But when Obama asked Robinson to join his campaign before last summer, Robinson hesitated. He wasn't sure how he could help his brother-in-law's candidacy.
"Why would anyone care about what a basketball coach says?" Robinson recalls thinking. But he signed up, and now when he campaigns he thinks of himself less as a basketball coach and more of a brother-in-law who's known Obama for nearly two decades.
Robinson acknowledges that he wouldn't be getting the publicity he gets if he weren't a Division I basketball coach. But he doesn't feel that he is wrongly using his coaching fame and he considers himself an Obama expert.
"If (the media) asked me about the Arab-Palestinian conflict, that'd be different," he says.
Robinson says the University is fine with him campaigning for Obama, though there are restrictions. Robinson can't conduct interviews about the campaign on campus, and he refused to be photographed in Brown apparel or with his team for this story. Before every interview, he makes it clear that he is speaking as "Craig Robinson the person, not Craig Robinson the Brown basketball coach."
Robinson says he only does campaign activities in his free time, and his players say his campaigning has not affected the team at all.
"Coach Robinson is extremely professional and he does everything the right way," said Damon Huffman '08, one of the team's three captains. Huffman added that he didn't even know Robinson was campaigning until recently, when the coach told the team he had spent one of the team's days off on the campaign trail.
Huffman and Mark MacDonald '08, another captain, say Robinson has never encouraged any player to support Obama, and that he rarely brings up the presidential race, though the players sometimes like to banter with him about it. MacDonald says the 15-man team is about evenly split between liberals and conservatives, and that no player has ever expressed discomfort that Robinson is stumping for Obama.
That's not to say that he isn't enthusiastic about his brother-in-law's candidacy. When talking about Obama, Robinson speaks excitedly, making strong eye contact to hammer home points.
"I support him, number one, because I trust him," Robinson said. "I don't trust a lot of politicians. Number two, I think he is the best candidate to change the way in Washington."
Robinson, who has voted only for Democratic presidential candidates, has even adopted a bit of Obama's vocabulary -- "change" is a word that Robinson uses often to describe the Illinois senator. The coach says he finds it easy to speak on behalf of Obama because he trusts and loves him so much. Robinson, who has made many presentations as a corporate executive vice president and countless more pep talks as a basketball coach, says he's won over crowds as large as 500 speaking at Obama events.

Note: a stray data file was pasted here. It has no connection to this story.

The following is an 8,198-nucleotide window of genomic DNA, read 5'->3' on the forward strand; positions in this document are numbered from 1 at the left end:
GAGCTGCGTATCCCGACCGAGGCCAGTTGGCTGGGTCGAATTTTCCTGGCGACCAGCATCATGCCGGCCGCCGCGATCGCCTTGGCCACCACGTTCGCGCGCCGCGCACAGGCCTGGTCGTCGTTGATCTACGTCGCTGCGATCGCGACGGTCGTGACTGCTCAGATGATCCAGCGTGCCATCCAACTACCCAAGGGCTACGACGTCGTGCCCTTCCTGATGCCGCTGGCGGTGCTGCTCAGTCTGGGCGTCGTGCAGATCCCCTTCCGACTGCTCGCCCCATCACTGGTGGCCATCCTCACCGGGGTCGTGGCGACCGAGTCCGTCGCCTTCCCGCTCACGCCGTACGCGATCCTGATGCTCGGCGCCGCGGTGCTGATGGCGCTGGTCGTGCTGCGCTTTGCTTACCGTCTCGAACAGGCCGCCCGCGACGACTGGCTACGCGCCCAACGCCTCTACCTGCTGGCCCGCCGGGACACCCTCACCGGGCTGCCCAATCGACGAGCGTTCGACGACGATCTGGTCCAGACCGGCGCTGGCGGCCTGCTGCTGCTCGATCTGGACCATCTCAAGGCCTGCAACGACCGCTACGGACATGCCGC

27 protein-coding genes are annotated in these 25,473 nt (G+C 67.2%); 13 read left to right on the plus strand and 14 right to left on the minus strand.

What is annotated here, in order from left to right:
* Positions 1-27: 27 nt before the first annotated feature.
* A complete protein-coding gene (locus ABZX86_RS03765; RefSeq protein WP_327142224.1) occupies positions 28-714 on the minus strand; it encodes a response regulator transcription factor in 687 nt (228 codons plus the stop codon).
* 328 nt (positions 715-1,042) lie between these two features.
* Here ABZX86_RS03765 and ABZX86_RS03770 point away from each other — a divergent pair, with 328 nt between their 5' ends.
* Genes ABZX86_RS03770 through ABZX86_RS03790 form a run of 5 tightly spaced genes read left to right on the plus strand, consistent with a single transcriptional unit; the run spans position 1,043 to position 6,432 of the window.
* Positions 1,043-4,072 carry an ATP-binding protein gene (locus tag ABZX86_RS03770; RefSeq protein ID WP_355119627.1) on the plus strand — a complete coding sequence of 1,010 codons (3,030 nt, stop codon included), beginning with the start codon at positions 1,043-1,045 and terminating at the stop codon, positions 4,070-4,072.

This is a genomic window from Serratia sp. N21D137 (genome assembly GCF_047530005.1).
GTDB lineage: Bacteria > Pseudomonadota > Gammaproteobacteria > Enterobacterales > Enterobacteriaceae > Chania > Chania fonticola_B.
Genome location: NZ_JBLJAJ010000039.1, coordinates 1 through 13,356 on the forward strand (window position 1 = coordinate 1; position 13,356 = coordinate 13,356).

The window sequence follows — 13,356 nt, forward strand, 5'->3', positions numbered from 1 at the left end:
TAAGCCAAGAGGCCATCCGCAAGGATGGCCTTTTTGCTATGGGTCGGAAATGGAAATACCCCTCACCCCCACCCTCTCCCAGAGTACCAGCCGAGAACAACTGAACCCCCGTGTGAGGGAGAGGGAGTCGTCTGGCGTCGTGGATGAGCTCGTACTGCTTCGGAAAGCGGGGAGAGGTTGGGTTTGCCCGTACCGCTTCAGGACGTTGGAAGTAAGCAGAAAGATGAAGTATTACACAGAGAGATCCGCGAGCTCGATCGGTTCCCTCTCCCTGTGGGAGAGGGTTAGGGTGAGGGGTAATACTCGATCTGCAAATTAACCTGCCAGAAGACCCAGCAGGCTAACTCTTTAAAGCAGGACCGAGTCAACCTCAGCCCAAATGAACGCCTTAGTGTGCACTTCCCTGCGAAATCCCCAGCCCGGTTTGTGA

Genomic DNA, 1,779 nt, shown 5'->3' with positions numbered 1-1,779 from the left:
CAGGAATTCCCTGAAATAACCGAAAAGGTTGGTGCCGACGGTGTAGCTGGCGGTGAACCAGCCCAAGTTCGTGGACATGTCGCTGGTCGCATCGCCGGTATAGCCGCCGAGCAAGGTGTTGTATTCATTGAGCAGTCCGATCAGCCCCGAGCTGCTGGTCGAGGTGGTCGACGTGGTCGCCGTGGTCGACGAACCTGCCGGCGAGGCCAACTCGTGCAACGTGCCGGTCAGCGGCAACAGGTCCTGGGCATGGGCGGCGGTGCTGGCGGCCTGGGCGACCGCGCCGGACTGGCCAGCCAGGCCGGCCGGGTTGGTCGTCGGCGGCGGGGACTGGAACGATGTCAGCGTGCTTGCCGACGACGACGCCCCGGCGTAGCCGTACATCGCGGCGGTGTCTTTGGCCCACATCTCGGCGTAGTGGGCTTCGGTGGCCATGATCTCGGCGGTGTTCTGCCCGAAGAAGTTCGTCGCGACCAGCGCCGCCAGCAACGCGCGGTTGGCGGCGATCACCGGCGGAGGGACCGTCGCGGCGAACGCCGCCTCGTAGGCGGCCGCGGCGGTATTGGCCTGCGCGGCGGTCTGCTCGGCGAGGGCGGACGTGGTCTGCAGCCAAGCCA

The similarities to Obama don't end there. Both Obama and Robinson's stars have quickly risen. Obama declared his presidential candidacy after just three years in the U.S. Senate, while Robinson became a Division I head coach after six years at Northwestern. Both have stellar academic credentials -- Obama attended Columbia and Harvard Law School, while Robinson received his masters of business administration from the University of Chicago. And as a New York Times article pointed out last year, Robinson coaches at a gym on a street named Hope, a word commonly associated with the bama campaign because of the senator's memoir, "The Audacity of Hope."
But Brown basketball fans concerned about losing Robinson to politics shouldn't worry, the coach insists. Robinson says he doesn't think Obama would offer him a spot in his presidential administration if he's elected. Even if he did, Robinson says it would be hard for him to leave basketball. And Robinson doesn't think he'd enter politics himself because he doesn't have the temperament.
"I don't really see it happening," Robinson said of running for office. But in the same way that critics say Obama hedges his words about campaign issues, Robinson adds: "But I didn't see myself coaching a Division I basketball team, either."
© 2008 Brown Daily Herald via U-WIRE